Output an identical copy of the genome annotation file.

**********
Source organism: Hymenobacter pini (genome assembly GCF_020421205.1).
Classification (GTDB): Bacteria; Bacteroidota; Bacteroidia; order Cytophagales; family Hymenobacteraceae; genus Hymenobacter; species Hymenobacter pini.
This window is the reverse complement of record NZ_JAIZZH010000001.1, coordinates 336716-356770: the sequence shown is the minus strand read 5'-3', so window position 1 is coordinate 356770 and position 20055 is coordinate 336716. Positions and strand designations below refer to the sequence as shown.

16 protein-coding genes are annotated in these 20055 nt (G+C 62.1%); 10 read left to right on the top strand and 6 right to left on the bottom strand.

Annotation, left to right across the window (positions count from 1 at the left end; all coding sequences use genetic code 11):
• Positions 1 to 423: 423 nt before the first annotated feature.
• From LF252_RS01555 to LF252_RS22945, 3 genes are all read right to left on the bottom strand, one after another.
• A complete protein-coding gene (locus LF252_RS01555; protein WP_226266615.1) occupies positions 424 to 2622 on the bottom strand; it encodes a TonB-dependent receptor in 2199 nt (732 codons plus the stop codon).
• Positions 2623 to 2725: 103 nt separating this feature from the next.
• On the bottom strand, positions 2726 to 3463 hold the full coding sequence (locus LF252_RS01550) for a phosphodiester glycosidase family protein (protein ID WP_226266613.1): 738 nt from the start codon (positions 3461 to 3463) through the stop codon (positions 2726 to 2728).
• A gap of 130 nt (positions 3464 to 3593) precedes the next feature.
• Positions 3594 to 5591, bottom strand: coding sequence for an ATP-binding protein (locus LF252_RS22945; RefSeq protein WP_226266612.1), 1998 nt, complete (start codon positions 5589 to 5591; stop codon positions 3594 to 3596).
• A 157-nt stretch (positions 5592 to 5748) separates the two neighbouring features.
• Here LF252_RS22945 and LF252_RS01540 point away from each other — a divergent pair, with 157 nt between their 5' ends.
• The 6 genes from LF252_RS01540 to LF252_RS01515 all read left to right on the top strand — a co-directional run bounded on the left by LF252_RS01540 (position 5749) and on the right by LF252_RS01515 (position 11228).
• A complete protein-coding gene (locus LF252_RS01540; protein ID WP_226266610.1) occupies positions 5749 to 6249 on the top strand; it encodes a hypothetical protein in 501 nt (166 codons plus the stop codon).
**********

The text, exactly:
Source organism: Hymenobacter pini (genome assembly GCF_020421205.1).
Classification (GTDB): Bacteria; Bacteroidota; Bacteroidia; order Cytophagales; family Hymenobacteraceae; genus Hymenobacter; species Hymenobacter pini.
This window is the reverse complement of record NZ_JAIZZH010000001.1, coordinates 336716-356770: the sequence shown is the minus strand read 5'-3', so window position 1 is coordinate 356770 and position 20055 is coordinate 336716. Positions and strand designations below refer to the sequence as shown.

16 protein-coding genes are annotated in these 20055 nt (G+C 62.1%); 10 read left to right on the top strand and 6 right to left on the bottom strand.

Annotation, left to right across the window (positions count from 1 at the left end; all coding sequences use genetic code 11):
• Positions 1 to 423: 423 nt before the first annotated feature.
• From LF252_RS01555 to LF252_RS22945, 3 genes are all read right to left on the bottom strand, one after another.
• A complete protein-coding gene (locus LF252_RS01555; protein WP_226266615.1) occupies positions 424 to 2622 on the bottom strand; it encodes a TonB-dependent receptor in 2199 nt (732 codons plus the stop codon).
• Positions 2623 to 2725: 103 nt separating this feature from the next.
• On the bottom strand, positions 2726 to 3463 hold the full coding sequence (locus LF252_RS01550) for a phosphodiester glycosidase family protein (protein ID WP_226266613.1): 738 nt from the start codon (positions 3461 to 3463) through the stop codon (positions 2726 to 2728).
• A gap of 130 nt (positions 3464 to 3593) precedes the next feature.
• Positions 3594 to 5591, bottom strand: coding sequence for an ATP-binding protein (locus LF252_RS22945; RefSeq protein WP_226266612.1), 1998 nt, complete (start codon positions 5589 to 5591; stop codon positions 3594 to 3596).
• A 157-nt stretch (positions 5592 to 5748) separates the two neighbouring features.
• Here LF252_RS22945 and LF252_RS01540 point away from each other — a divergent pair, with 157 nt between their 5' ends.
• The 6 genes from LF252_RS01540 to LF252_RS01515 all read left to right on the top strand — a co-directional run bounded on the left by LF252_RS01540 (position 5749) and on the right by LF252_RS01515 (position 11228).
• A complete protein-coding gene (locus LF252_RS01540; protein ID WP_226266610.1) occupies positions 5749 to 6249 on the top strand; it encodes a hypothetical protein in 501 nt (166 codons plus the stop codon).